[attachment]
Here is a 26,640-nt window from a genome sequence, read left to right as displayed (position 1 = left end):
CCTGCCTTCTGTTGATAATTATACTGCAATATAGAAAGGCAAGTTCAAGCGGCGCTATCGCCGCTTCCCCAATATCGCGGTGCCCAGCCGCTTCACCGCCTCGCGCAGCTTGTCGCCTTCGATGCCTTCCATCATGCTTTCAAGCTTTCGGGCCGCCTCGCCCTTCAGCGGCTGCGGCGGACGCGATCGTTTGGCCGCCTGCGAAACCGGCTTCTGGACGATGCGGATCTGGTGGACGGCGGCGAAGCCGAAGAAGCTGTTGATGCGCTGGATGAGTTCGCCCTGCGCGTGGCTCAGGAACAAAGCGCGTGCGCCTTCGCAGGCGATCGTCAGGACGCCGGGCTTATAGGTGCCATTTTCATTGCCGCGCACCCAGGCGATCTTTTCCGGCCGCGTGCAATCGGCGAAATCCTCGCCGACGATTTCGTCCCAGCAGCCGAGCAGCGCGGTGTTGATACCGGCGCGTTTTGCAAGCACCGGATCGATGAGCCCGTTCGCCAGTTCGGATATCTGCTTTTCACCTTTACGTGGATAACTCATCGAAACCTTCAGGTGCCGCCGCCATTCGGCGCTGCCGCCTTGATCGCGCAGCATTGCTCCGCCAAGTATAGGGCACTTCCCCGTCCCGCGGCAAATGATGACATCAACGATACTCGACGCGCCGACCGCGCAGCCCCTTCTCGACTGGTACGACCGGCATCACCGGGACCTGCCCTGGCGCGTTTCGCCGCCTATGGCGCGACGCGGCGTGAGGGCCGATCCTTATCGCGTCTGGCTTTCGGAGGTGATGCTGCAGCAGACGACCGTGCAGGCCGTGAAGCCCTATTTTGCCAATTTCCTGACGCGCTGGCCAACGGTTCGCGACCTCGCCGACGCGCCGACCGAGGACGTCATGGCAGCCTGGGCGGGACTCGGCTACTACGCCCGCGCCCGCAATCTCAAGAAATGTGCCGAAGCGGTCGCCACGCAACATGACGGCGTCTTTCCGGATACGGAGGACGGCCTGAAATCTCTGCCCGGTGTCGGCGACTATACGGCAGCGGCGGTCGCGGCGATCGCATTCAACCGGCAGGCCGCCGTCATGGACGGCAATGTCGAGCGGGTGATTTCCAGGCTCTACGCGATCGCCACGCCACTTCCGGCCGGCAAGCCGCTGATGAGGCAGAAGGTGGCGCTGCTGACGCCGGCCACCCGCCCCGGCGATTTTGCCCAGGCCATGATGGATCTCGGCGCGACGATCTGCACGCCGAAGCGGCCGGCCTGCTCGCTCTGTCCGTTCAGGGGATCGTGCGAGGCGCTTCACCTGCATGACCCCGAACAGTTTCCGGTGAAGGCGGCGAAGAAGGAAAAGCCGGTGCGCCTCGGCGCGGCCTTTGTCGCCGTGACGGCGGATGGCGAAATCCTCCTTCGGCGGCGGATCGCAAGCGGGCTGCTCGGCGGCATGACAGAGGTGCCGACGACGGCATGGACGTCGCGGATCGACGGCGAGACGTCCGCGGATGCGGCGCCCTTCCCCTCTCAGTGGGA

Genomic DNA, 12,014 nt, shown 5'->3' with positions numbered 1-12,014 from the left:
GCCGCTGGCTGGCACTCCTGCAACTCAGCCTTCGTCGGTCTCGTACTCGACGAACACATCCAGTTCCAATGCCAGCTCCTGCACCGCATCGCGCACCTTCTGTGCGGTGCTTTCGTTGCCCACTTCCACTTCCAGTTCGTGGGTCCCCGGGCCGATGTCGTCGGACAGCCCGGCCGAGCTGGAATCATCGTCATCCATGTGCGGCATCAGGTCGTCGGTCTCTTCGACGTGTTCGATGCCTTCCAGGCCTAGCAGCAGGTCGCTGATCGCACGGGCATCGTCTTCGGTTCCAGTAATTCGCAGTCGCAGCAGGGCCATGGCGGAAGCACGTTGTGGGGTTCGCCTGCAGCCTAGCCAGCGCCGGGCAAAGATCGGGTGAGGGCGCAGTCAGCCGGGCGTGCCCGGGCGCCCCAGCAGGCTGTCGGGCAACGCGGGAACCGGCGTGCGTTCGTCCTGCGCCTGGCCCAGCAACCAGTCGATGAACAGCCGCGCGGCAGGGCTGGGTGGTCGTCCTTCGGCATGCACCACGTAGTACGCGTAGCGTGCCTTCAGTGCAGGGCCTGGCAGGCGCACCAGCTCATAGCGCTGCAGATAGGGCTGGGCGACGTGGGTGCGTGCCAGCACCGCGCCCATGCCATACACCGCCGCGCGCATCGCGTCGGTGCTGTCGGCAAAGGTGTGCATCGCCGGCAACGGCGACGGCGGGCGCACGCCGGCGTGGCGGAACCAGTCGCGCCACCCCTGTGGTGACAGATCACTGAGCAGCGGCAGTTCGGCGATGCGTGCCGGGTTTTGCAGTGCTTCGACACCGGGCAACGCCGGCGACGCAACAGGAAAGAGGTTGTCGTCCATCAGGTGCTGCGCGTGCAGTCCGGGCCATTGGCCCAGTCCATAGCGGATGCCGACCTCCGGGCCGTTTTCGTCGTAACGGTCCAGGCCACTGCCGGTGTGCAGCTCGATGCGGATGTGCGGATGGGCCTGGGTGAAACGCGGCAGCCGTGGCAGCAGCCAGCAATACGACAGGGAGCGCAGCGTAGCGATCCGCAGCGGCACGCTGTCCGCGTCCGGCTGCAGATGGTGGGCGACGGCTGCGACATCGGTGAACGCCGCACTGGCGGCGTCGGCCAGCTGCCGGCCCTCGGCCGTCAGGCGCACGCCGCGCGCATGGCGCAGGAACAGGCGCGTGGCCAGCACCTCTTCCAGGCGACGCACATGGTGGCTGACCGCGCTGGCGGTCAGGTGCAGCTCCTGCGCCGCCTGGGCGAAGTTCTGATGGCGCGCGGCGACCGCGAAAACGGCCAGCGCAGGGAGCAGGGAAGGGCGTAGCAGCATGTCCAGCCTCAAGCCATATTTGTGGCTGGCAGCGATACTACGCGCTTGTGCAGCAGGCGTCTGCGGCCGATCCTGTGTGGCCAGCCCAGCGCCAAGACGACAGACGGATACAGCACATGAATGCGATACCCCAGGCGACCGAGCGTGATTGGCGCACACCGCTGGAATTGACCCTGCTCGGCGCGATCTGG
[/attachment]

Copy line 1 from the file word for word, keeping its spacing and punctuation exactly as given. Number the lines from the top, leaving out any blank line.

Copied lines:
Here is a 26,640-nt window from a genome sequence, read left to right as displayed (position 1 = left end):